Hawaii’s U.S. Senate race, dismissed by most mainland pundits as fait accompli, popped up today in the conservative magazine The Weekly Standard.
Under the headline “Why Linda Lingle Might Just Win,” Barry Casselman explains that the time difference between Hawaii and the mainland could be a big factor in Lingle’s victory. In Casselman’s words:
Hawaii is the most western U.S. state, located in the Pacific Ocean six time zones from the eastern U.S. coast. On November 6, the most contested “battleground” states in the presidential election are located on the east coast, including Florida, North Carolina, Virginia, New Jersey, Pennsylvania and New Hampshire. The major Midwestern contested state, Ohio, is also in the same time zone. If Mitt Romney’s political fortunes continue in their present trend (there is no guarantee, of course, that they will), the outcome of the presidential election might be clear by 9:00 p.m. Eastern Standard Time. More likely, the outcome will be known by 10:00 p.m. EST. Hawaii is six hours behind Eastern Standard Time. Thus, the result of the U.S. presidential election will likely be known in Hawaii between 3:00 and 4:00 p.m., Hawaiian time. Many Hawaiians will not yet have voted.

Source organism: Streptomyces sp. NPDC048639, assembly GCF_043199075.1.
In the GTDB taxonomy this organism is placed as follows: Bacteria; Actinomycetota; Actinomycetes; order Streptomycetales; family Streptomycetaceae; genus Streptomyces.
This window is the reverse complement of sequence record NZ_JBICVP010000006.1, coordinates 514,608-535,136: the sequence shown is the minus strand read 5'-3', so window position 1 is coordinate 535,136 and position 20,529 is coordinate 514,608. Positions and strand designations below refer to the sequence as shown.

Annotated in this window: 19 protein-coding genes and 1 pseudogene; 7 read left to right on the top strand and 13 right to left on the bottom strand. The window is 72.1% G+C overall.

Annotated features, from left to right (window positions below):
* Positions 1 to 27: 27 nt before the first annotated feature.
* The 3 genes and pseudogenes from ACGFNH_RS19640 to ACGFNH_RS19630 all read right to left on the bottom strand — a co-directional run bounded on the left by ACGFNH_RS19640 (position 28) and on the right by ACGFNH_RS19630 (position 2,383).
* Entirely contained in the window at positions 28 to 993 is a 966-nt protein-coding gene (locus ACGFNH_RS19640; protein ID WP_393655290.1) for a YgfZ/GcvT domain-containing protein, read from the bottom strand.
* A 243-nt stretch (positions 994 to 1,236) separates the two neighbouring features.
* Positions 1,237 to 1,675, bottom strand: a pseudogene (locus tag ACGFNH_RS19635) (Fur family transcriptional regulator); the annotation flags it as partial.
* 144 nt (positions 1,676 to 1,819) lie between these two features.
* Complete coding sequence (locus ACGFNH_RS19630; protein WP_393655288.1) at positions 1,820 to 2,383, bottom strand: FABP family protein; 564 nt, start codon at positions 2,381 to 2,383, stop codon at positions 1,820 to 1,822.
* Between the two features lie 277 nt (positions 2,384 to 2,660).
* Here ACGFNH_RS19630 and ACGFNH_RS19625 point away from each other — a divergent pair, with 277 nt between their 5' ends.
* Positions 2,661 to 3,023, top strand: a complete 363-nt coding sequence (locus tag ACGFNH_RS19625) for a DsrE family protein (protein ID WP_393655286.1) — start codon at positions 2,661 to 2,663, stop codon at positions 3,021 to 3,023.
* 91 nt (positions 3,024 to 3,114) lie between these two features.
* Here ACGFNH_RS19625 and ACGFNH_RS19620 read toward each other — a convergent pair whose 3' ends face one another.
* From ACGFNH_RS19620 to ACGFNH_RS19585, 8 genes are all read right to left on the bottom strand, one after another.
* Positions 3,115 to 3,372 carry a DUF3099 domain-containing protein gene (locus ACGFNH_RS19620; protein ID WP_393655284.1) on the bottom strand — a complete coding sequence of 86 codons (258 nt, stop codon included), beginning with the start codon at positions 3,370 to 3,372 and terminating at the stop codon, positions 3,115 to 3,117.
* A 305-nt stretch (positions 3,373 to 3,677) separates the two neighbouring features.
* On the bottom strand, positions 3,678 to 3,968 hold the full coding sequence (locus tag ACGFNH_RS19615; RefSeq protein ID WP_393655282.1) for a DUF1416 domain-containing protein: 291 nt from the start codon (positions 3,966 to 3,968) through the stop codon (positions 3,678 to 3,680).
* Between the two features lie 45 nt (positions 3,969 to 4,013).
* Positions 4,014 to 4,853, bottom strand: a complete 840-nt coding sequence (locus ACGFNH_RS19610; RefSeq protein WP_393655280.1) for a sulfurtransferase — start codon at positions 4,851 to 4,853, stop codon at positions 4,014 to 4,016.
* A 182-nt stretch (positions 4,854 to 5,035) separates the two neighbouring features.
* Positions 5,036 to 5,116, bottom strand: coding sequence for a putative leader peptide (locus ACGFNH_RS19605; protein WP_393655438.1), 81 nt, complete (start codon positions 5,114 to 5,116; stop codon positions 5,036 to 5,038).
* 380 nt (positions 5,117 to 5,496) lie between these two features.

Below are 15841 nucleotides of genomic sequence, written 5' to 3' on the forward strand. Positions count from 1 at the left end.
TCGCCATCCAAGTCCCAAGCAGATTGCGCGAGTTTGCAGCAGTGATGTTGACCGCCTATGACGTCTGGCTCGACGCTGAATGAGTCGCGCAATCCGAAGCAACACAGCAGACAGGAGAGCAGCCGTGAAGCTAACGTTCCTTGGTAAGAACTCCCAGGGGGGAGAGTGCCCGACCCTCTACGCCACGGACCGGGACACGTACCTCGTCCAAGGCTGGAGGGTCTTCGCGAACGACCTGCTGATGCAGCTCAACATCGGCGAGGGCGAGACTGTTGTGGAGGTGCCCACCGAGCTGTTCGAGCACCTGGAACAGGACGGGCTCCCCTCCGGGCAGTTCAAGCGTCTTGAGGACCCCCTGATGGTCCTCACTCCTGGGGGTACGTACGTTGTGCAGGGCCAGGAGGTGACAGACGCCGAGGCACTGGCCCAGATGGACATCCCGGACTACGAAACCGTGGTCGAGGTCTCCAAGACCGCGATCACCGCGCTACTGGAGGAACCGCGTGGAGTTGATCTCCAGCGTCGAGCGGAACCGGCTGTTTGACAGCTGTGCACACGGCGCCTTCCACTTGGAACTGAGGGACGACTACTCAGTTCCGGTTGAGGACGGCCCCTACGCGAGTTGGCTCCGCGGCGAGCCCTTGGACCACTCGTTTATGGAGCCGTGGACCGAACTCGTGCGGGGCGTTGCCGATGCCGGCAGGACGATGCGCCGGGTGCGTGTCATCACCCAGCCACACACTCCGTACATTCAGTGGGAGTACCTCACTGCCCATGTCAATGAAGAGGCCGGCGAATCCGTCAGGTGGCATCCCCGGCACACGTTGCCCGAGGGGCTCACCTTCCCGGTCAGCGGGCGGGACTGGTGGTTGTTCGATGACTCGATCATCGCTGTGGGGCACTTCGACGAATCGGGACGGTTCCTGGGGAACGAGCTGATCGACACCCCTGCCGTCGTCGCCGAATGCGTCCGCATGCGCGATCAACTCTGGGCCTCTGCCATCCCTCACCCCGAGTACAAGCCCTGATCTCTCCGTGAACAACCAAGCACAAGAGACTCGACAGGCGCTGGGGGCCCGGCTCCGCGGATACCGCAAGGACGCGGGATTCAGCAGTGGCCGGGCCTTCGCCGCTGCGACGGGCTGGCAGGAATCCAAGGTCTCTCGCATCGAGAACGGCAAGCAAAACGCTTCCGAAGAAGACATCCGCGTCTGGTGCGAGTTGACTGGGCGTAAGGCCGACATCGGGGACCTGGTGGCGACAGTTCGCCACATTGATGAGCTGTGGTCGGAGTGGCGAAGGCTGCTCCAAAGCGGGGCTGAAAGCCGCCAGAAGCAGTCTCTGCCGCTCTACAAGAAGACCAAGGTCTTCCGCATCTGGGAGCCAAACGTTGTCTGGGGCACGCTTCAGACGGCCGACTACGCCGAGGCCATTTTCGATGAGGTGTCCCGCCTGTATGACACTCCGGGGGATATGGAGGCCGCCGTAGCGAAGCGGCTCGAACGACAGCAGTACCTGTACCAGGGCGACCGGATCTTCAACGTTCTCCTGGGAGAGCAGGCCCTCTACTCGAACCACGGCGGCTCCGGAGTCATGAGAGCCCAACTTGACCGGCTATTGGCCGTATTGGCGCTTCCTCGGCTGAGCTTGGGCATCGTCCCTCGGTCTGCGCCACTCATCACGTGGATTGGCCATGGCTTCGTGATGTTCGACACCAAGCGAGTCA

And, he writes, Lingle’s campaign has made the case that she’d be a particularly valuable representative if Republicans hold the White House or the U.S. Senate. So a clear, early Mitt Romney win could give Hawaii voters extra motivation to send Lingle to Washington as his ally.
Leaving aside the possibility that Barack Obama could win and that not all Hawaii voters are Hawaiians, the argument is flawed for a few different reasons.
- Daylight savings time ends Nov. 4 on the mainland, and Hawaii does not observe daylight savings. So on election day, Nov. 6, Hawaii will be only five hours behind the East Coast, not six. Even if the presidential winner was known by 9 p.m. EST, that would be 4 p.m. in Hawaii, not 3 p.m.
- Polls close earlier in Hawaii than in many other states. In Ohio, polls are open from 6:30 a.m. to 7:30 p.m. In Florida, it’s from 7 a.m. to 7 p.m. In Hawaii, it’s from 7 a.m. to 6 p.m. So even if the presidential winner is known at 4 p.m. Hawaii time, that would mean the polls had already been open for nine hours, with only two hours left.
- Most importantly, a large percentage of votes will have been cast before election day. The share of early walk-in and absentee votes has increased every election since 1992, reaching 42.4 percent in the 2010 general election and 49 percent in the 2012 primary election.
Even if only 40 percent of votes are early or absentee and only half of the election-day votes are cast in the nine hours before 4 p.m. (with the other half coming in the two hours after 4 p.m.), that would still mean 70 percent of all votes in Hawaii will have been cast before the presidential race is decided at 9 p.m. EST. It’s more likely that in excess of 80 percent or 90 percent of Hawaii votes will be in before the presidential winner is known, which could be at 10 p.m. EST or later.
So while it’s true that Lingle might just win this thing, time zones won’t be her saving grace. She’ll have to do it with voters who don’t yet know if Romney or Obama is the next president.
— Michael Levine